Commentators like Washington Post columnist Philip Bump have noted that Ramaswamy’s discourse encapsulates a distilled form of Republican race rhetoric. For example, Bump noted that when Ramaswamy announced his candidacy earlier this year, he invoked Dr. Martin Luther King Jr.’s speech during the March on Washington in 1963.
“That was the speech where he said, ‘I hope my four children grow up in a country where they are judged not on the color of their skin, but on the content of their character,’” Ramaswamy declared his candidacy in a video. “That dream stuck with me. It meant something to me.”
In that video, and since then, Bump noted how Ramaswamy explained what that quote meant to him.
“In keeping with an inordinate amount of Republican rhetoric in recent years, the candidate sees King’s words not in the broader context of his full speech or the historic moment in which it was given but as a sort of Uno-reverse for the race card: that any recognition of racial disparities is at odds with King’s vision,” Bump wrote.
Ramaswamy seems to selectively interpret King’s words, using them as a shield against acknowledging the persistent racial disparities in the nation despite evoking his legacy and his vision of a world where character rather than skin color is the determining factor. His assertion that “reverse racism is racism” echoes sentiments that have resonated within segments of the Republican Party in recent years. The notion, a cornerstone of Trump’s appeal, positions white individuals as victims of discrimination, often sidelining the historical context of systemic racism faced by Black and Hispanic Americans.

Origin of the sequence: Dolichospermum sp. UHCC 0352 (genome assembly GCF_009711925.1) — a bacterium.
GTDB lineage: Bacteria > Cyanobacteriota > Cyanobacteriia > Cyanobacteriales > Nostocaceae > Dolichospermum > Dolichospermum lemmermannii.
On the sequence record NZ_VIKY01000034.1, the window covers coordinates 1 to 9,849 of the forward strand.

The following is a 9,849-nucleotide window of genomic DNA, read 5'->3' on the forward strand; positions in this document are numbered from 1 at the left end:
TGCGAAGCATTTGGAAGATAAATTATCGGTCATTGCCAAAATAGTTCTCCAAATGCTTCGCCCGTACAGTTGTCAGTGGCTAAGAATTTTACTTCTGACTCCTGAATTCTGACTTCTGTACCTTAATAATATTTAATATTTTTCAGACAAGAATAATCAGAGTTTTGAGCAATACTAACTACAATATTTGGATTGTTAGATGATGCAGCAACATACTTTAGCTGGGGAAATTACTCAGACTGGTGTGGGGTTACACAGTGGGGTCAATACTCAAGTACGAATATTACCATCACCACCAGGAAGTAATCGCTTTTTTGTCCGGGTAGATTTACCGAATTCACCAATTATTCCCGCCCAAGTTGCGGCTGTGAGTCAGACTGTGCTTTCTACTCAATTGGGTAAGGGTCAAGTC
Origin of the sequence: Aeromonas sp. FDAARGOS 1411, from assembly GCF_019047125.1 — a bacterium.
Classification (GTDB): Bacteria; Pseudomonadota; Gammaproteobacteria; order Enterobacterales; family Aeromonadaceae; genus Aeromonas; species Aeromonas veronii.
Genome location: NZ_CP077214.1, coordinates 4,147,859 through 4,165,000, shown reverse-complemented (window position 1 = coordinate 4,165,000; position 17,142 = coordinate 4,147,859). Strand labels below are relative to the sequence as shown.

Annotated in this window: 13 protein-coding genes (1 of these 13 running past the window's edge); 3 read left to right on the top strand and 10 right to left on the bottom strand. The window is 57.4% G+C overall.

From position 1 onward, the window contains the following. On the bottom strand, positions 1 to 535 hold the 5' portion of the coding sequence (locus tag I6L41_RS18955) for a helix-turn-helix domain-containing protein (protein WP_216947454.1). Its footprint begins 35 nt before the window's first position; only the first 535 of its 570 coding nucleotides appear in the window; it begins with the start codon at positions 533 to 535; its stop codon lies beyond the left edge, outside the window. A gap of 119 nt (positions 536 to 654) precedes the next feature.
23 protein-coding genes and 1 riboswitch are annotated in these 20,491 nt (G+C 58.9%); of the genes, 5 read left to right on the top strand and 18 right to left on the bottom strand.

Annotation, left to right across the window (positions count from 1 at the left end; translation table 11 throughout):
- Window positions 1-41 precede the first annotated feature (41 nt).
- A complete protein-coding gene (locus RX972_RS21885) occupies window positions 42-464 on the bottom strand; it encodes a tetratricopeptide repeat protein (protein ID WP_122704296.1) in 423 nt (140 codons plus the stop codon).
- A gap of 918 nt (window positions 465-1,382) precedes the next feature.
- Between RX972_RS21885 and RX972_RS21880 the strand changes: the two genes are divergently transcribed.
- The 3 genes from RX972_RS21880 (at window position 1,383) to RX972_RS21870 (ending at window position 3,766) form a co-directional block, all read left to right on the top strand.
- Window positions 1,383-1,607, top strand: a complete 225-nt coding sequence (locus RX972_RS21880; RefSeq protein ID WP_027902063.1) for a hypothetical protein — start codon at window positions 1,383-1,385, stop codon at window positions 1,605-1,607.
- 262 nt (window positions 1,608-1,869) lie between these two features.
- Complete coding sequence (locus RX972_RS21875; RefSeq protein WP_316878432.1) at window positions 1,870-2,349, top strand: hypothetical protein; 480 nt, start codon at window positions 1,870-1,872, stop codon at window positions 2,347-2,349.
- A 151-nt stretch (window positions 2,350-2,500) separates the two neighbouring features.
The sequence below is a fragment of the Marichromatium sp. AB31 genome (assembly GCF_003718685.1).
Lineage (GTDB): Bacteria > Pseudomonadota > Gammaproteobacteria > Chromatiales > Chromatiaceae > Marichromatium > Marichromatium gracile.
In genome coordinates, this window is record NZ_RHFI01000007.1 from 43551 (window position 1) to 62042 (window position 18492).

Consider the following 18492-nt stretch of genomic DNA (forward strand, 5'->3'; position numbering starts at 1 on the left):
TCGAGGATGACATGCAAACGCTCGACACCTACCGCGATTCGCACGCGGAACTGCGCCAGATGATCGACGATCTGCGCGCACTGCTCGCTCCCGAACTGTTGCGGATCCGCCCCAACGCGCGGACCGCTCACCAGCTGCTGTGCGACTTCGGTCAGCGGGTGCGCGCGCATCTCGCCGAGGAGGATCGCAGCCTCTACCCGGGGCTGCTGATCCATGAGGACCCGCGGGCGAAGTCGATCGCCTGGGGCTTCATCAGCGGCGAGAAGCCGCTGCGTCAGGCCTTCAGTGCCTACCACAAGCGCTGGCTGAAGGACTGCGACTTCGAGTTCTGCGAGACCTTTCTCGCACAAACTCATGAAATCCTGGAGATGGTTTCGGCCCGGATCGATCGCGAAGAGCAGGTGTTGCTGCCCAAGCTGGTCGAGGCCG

Such statements continue to raise alarm bells about the candidate’s commitment to addressing issues of racial injustice.
“Vivek Ramaswamy’s comments against Congresswoman Ayanna Pressley do not provoke ‘open and honest discussion’ on race in America. Rather they reveal the depths of his own dishonesty,” members of the Congressional Black Caucus (CBC) wrote in a statement Tuesday.
CBC Chair Rep. Steven Horsford of Nevada said Ramaswamy’s words are not merely the ramblings of a deeply unserious person but count as “part of a dark and calculated attempt to obfuscate the truth about racism in America.”
He asserted that most reasonable-minded Americans understand that the Ku Klux Klan was, and is today, a group that wishes to reestablish white supremacy through intimidation and violence.
“We tragically saw the consequence of that ideology a few days ago in Jacksonville, Florida,” Horsford noted. “This sort of bad faith comparison about a member of the House who frequently uses their platform to stand against hate and violence is not only an insult to the plight of Black Americans, but to all Americans of moral integrity. Vivek Ramaswamy understands that there is an appetite for racism and bigotry within the base of the extreme MAGA Republican Party and he is opting to shamelessly carry the water of white supremacy for his own political gain.”
Horsford emphasized that the Republican Party “cannot be silent.”
“If this does not speak to their values, leaders within the party have an obligation to say so,” the CBC chair said. “This rhetoric is beyond dangerous and deserves nothing short of full condemnation.”